Issue, No.27 (September 2023)

The ‘lissyrtools’ R package V0.1: Functions for computing inequality estimates in the LISSY environment

by Josep Espasa Reig, (LIS)

Using R in LISSY might not be the easiest way of obtaining inequality estimates. The code can sometimes feel verbose when compared to other software and users might need to use their own functions and code for rather basic operations. At the same time, analyzing income and wealth distributions requires substantive knowledge to be able to assess important methodological decisions (e.g. equivalence scales, adjusting by CPI and PPP, dealing with outliers). These two factors might create an entry barrier for many users who would like to use R and aren’t proficient in the software and/or the methods for analyzing income and wealth distributions.

The ’lissyrtools’ R package aims to make the use of R in LISSY simpler. It provides a set of commonly used functions that can easily reproduce LIS estimates such as those in DART, IKF and in the Compare.It dashboard.1 The package is currently in Beta (0.1) version. It is installed in LISSY and users can download it locally from the LIS GitHub repository.2 If you try it and want to give us your feedback, please send us an email to

The package contains basic types of functions:

  • ‘read_’ functions to read the data;
  • ‘transform_’ to clean variables;
  • ‘print_’ to produce estimates;
  • ‘plot_’ to produce plots.

The function definition and documentation can be found in the package website.

The chunks of code below reproduce the computation of the DART dashboard estimates for a subset of files. The code can be copy-pasted from this GitHub Gist into the LISSY interface.

Like all R packages, we can load it with ‘library()’. The script below also loads ‘magrittr()’, which is used to pipe functions. ‘read_lissy_files()’ is then used to read the data.3 All the files passed as an argument need to be at the same level (i.e. either household or person-level). This level is stored in the returned object (‘files_h’ and ‘files_p’ below) and then used by other functions.4 In this example code, we read multiple files from the Canadian series.

The ‘col_select’ parameter can be used to subset the variables read. ‘read_lissy_files()’ always reads key variables such as ‘hid’, ‘nhhmem’ and weights, even if they are not passed as an argument.

A commonly performed computation using LIS data is to merge the household and person level files. This allows users to have all the household variables matched to individuals. ‘lissyrtools’ makes this task easy with ‘merge_dataset_levels()’. This function checks that the names of the files in both the household and person-level objects (‘files_h’ and ‘files_p’ in the example) are the same and then proceeds to iterate over them to merge them.

There are so far eleven ‘transform_’ functions that should make the task of processing data easier. Eight of these are shown in the code below. For more detail about the functions use and definition, check the reference section of the package website.

In the code below, we are performing the same data processing we would do to compute the LIS Gini estimates published in the DART dashboard for ‘wage income’ (‘pi11’) and ‘disposable household income’ (‘dhi’). In the case of ‘wage income’, this consists of:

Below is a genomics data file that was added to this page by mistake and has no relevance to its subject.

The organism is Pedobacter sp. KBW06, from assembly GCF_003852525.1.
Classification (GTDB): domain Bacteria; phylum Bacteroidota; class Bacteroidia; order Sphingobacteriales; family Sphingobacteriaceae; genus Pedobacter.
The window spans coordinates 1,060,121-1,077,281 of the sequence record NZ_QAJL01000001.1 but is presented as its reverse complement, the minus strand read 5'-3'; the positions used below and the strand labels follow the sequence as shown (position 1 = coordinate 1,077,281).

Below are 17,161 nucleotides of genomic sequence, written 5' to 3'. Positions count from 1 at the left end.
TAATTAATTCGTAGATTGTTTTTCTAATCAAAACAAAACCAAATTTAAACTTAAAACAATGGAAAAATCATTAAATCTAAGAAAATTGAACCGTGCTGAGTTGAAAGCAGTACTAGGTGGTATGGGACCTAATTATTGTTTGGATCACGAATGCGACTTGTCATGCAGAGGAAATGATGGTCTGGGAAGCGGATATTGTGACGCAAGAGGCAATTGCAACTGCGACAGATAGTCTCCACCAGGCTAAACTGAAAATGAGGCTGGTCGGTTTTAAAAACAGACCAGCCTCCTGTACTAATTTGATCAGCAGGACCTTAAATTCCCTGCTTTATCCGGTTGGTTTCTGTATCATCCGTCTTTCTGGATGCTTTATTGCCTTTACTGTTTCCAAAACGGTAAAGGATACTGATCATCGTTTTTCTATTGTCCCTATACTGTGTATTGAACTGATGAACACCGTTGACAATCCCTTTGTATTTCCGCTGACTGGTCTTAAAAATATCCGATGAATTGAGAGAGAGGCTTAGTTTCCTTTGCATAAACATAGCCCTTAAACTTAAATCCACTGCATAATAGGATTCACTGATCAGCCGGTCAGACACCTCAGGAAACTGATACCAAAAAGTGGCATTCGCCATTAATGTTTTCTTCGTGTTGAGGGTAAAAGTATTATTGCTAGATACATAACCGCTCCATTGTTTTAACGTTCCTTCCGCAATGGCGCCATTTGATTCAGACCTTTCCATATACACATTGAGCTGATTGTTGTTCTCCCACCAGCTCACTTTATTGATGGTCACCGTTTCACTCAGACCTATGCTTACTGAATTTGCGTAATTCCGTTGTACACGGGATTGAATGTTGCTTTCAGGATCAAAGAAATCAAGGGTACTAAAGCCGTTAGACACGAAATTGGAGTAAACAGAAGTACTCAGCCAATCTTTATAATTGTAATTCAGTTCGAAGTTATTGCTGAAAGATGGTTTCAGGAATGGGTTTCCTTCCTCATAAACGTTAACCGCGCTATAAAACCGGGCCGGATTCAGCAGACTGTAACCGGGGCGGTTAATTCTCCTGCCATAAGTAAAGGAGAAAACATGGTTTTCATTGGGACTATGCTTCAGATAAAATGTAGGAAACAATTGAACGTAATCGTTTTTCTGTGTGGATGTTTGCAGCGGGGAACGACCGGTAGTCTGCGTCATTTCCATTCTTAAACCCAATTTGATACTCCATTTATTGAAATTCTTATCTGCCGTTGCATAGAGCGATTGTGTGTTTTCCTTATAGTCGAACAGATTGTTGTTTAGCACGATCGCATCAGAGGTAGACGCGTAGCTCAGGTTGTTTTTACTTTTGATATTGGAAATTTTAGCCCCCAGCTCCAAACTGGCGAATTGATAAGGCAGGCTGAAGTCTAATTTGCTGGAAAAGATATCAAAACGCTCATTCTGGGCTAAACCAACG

• Treating a variable of all 0s as all missing values;
  • Recoding negative values and 0s to missing values, so they are not included in the computations;
  • Applying a top and bottom coding using the Interquartile range;
  • Adjusting the variable by CPI and PPP;
  • Using only individuals with ages between 16 and 64 (both included).

For ‘wage income’ we keep the 0s, but we apply an equivalization using the square root of the number of household members.

The next step is to produce estimates. This can be done with the ‘print_’ functions. The call to ‘print_indicator()’ below computes the Gini Coefficient (indicator = “gini”) for the ‘dhi’ and ‘pi11’ variables, which we read and cleaned above. The function currently supports the following indicators: ‘mean’, ‘median’, ‘ratio’, ‘atkinson’ and ‘gini’. You can find more details in the function reference.

When we print the ‘gini’ of ‘dhi’, a message informs us that ‘hwgt’, the household-level weight, was used to weight the variable. This is because ‘lissyrtools’ recognizes ‘dhi’ as a household-level variable. If the variable name is not that of a standard variable, the function would have required an additional argument (‘variable_level’). Similarly, when computing an indicator for ‘pi11’, the function uses ‘pwgt’ instead of ‘hwgt’ as a weighting variable. The results of ‘print_indicator()’ are returned as a named vector, which can then be used for subsequent operations.

Last, we can use ‘plot_indicator()’ to compute and plot indicators. This function calls ‘print_indicator()’ behind the lines and takes the additional step of plotting the results. ‘plot_indicator()’ takes the same arguments as ‘print_indicator()’ and also has a ‘plot_theme’ parameter for passing ‘ggplot2’ themes. The default theme (as displayed below) uses the LIS colors.


1 In fact, the LIS processes to compute those estimates use functions from ‘lissyrtools’.

2 This can be useful if users want to try the package functions on the LIS sample files.

3 ‘read_lissy_files()’ works only in LISSY. To read data locally you should use ‘read_lissy_files_locally()’

4 For example, the ‘print_’ family of functions use the level of the data.frame and the specified variable to pick a default weight variable.